First of all, a brief primer about tents - unless the tent has a stove in it, a tent will not keep you warm; you will be warmer in a tent that blocks the wind as opposed to one that doesn't (like one that is mostly mesh), but that's because a solid tent blocks the wind better. Tents with stoves in them like they use up North in -30F weather are a whole different story, so forget about them for the moment.

What keeps you warm is you, and no I am not being facetious. You are your own heat generator. A warm sleeping bag, warm clothes and plenty of food are what keep you warm. Anyone who tells you that a particular tent will keep you warmer than a different design other than the mesh/no mesh difference is wrong, with one slight exception-a small tent may be slightly warmer only because some of the heat you generate may slightly warm up the tent, but once you open the door, that's gone.

The big difference between a winter tent and others is how strong they are. My tent has five poles, four of which criss-cross above the tent floor, which is more or less a rectangle-the other is for the vestibule. I will post a picture of it, but the poles are hard to see. Look at a site like Hilleberg to see some serious winter tent designs. Mountain Hardwear, Marmot and North Face, among others, make winter tents.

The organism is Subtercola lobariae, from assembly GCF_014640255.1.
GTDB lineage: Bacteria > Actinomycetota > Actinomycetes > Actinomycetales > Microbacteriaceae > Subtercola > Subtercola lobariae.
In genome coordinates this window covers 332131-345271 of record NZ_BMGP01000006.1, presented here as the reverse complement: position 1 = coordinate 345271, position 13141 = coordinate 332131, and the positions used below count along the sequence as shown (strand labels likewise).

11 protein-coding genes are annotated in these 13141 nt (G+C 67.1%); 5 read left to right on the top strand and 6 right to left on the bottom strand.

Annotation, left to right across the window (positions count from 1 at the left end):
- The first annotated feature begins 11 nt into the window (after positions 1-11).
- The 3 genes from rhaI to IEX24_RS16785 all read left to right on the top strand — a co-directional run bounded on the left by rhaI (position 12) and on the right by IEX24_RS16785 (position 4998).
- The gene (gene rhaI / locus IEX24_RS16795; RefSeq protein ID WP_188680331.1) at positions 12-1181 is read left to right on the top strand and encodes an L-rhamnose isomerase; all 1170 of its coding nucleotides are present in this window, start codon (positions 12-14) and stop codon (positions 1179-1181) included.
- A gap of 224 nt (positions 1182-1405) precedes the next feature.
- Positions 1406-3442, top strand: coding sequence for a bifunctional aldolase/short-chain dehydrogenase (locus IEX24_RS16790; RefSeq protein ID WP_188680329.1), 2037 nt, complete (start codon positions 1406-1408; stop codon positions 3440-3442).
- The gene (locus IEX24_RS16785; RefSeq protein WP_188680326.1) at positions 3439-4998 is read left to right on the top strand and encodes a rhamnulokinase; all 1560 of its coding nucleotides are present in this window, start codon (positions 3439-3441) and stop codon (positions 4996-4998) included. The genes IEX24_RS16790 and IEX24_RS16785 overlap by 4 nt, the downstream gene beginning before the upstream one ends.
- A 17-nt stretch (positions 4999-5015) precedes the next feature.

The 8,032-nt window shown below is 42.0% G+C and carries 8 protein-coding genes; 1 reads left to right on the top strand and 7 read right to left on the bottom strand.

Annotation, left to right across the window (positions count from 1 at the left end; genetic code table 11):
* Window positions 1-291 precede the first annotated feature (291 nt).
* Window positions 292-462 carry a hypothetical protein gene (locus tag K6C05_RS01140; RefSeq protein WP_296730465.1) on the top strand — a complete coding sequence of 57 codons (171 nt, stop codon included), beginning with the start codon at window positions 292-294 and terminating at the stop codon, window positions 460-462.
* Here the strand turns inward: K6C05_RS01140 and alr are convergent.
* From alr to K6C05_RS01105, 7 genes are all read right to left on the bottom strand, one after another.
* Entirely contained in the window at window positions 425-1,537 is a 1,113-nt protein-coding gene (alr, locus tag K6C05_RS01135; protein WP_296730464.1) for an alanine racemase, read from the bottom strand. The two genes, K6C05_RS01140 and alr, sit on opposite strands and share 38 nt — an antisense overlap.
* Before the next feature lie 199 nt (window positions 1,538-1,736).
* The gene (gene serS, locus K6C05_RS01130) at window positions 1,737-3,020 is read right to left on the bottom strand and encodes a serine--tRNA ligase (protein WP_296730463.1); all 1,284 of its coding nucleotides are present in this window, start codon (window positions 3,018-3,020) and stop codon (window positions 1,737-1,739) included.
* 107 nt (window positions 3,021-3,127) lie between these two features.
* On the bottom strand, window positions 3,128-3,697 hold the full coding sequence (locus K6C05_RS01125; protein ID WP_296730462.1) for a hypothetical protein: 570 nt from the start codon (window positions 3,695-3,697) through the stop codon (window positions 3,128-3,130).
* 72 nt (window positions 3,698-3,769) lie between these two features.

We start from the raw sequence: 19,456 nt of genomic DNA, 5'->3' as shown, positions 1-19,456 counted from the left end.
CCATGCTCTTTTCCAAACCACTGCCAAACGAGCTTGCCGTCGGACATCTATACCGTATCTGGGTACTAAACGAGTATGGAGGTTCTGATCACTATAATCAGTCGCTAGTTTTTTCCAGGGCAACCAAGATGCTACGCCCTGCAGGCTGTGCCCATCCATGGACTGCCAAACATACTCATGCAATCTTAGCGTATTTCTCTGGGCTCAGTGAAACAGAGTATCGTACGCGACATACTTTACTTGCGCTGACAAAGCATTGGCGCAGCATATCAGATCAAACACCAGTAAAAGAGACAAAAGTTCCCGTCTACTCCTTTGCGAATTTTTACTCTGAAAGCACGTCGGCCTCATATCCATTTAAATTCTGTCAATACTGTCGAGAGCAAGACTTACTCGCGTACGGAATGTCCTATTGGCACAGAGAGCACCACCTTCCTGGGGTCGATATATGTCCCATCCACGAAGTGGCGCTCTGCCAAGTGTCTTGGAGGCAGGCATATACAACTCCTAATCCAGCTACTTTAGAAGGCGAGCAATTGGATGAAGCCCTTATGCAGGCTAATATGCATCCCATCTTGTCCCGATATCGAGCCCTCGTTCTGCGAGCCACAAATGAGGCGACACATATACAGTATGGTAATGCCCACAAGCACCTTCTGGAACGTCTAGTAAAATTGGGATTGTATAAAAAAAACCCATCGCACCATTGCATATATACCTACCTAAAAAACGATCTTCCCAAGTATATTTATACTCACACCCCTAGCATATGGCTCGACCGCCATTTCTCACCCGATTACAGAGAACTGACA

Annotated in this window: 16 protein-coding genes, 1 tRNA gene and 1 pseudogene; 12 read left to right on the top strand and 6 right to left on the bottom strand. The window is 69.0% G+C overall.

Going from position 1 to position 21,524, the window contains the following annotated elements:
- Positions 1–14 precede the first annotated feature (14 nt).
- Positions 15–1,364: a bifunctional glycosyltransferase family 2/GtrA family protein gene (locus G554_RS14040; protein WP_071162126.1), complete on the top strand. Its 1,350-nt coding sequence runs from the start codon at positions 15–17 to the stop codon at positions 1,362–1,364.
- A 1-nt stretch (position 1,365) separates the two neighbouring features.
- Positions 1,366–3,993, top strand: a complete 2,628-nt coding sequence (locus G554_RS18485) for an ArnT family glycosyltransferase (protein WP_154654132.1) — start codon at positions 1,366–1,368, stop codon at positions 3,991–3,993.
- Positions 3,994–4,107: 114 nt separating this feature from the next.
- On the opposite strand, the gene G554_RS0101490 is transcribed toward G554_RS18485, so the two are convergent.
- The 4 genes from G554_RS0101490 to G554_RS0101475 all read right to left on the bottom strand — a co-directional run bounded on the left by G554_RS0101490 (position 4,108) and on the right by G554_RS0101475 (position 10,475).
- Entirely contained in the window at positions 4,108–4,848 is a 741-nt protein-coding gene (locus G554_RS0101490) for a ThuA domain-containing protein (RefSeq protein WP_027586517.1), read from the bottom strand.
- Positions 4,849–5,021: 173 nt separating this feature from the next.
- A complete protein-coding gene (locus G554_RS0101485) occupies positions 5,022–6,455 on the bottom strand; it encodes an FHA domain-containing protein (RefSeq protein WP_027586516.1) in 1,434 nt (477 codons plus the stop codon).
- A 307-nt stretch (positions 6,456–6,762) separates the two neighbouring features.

My tent should withstand far higher winds than a summer tent, that's why it weighs twice as much as a summer tent of similar size (mine is a two person).

Where you are, I think a three season tent would work - it's not about temperatures, but wind and snow load, which for you will be moderate.

Cost - my tent cost me about $100. How is that possible? Simple, I bought it on eBay. There is a lot of cheap junk on eBay, but also a fair amount of really good stuff, like my tent, a discontinued model sold by EMS, a well-known East Coast brand. The trick is to figure out the difference between a good deal and junk. That takes time and research, but if you spend the time, it can be worth it. I also got a winter parka (the one on my avatar) the same way. Craigslist is also a good source, depending on where you are. I bought a nearly new winter bag off Craigslist for less than half retail. Not the latest model, but a quality down bag by a major brand with great customer service.

The bottom line is you probably don't need a real winter tent and if you look around and are patient, you can find great deals on used gear.

Note-in this picture, the front vestibule is folded back -it folds forward and it fairly large. The second photo is the interior of a TNF Mountain 25, another winter tent that belongs to a friend of mine, but you can see that this one also has crossed poles -also five if I remember right.

Edited by TomD (10/07/12 12:00 AM)
Don't get me started, you know how I get.